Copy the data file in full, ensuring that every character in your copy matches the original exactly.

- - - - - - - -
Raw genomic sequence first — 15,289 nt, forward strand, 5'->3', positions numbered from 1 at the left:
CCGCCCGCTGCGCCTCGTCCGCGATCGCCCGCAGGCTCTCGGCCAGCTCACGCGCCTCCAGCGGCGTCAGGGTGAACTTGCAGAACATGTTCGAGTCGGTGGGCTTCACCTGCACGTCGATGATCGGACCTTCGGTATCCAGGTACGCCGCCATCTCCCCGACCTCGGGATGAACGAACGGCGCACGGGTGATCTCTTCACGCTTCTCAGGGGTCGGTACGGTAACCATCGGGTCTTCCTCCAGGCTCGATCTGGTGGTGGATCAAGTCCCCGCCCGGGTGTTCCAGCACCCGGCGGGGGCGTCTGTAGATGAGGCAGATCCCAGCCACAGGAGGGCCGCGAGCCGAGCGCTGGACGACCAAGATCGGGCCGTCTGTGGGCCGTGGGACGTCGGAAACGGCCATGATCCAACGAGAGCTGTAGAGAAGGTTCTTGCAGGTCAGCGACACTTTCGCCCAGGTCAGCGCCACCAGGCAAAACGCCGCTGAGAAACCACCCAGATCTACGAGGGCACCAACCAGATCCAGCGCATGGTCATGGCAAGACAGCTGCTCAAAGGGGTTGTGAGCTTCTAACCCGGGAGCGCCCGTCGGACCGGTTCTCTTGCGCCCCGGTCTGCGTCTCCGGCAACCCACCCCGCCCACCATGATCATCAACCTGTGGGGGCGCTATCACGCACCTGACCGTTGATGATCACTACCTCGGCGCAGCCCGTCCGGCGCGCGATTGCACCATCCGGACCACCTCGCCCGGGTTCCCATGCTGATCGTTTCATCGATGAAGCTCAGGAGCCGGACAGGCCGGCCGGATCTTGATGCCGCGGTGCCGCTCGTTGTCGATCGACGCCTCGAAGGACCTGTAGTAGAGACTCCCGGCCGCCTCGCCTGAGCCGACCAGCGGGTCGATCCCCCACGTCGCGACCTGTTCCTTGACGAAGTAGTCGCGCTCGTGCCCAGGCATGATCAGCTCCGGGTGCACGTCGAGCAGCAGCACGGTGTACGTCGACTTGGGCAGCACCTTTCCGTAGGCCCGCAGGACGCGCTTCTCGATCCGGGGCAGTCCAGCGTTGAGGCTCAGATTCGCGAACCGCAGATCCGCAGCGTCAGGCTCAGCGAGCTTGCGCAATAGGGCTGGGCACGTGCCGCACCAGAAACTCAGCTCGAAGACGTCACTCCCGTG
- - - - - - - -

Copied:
Raw genomic sequence first — 15,289 nt, forward strand, 5'->3', positions numbered from 1 at the left:
CCGCCCGCTGCGCCTCGTCCGCGATCGCCCGCAGGCTCTCGGCCAGCTCACGCGCCTCCAGCGGCGTCAGGGTGAACTTGCAGAACATGTTCGAGTCGGTGGGCTTCACCTGCACGTCGATGATCGGACCTTCGGTATCCAGGTACGCCGCCATCTCCCCGACCTCGGGATGAACGAACGGCGCACGGGTGATCTCTTCACGCTTCTCAGGGGTCGGTACGGTAACCATCGGGTCTTCCTCCAGGCTCGATCTGGTGGTGGATCAAGTCCCCGCCCGGGTGTTCCAGCACCCGGCGGGGGCGTCTGTAGATGAGGCAGATCCCAGCCACAGGAGGGCCGCGAGCCGAGCGCTGGACGACCAAGATCGGGCCGTCTGTGGGCCGTGGGACGTCGGAAACGGCCATGATCCAACGAGAGCTGTAGAGAAGGTTCTTGCAGGTCAGCGACACTTTCGCCCAGGTCAGCGCCACCAGGCAAAACGCCGCTGAGAAACCACCCAGATCTACGAGGGCACCAACCAGATCCAGCGCATGGTCATGGCAAGACAGCTGCTCAAAGGGGTTGTGAGCTTCTAACCCGGGAGCGCCCGTCGGACCGGTTCTCTTGCGCCCCGGTCTGCGTCTCCGGCAACCCACCCCGCCCACCATGATCATCAACCTGTGGGGGCGCTATCACGCACCTGACCGTTGATGATCACTACCTCGGCGCAGCCCGTCCGGCGCGCGATTGCACCATCCGGACCACCTCGCCCGGGTTCCCATGCTGATCGTTTCATCGATGAAGCTCAGGAGCCGGACAGGCCGGCCGGATCTTGATGCCGCGGTGCCGCTCGTTGTCGATCGACGCCTCGAAGGACCTGTAGTAGAGACTCCCGGCCGCCTCGCCTGAGCCGACCAGCGGGTCGATCCCCCACGTCGCGACCTGTTCCTTGACGAAGTAGTCGCGCTCGTGCCCAGGCATGATCAGCTCCGGGTGCACGTCGAGCAGCAGCACGGTGTACGTCGACTTGGGCAGCACCTTTCCGTAGGCCCGCAGGACGCGCTTCTCGATCCGGGGCAGTCCAGCGTTGAGGCTCAGATTCGCGAACCGCAGATCCGCAGCGTCAGGCTCAGCGAGCTTGCGCAATAGGGCTGGGCACGTGCCGCACCAGAAACTCAGCTCGAAGACGTCACTCCCGTG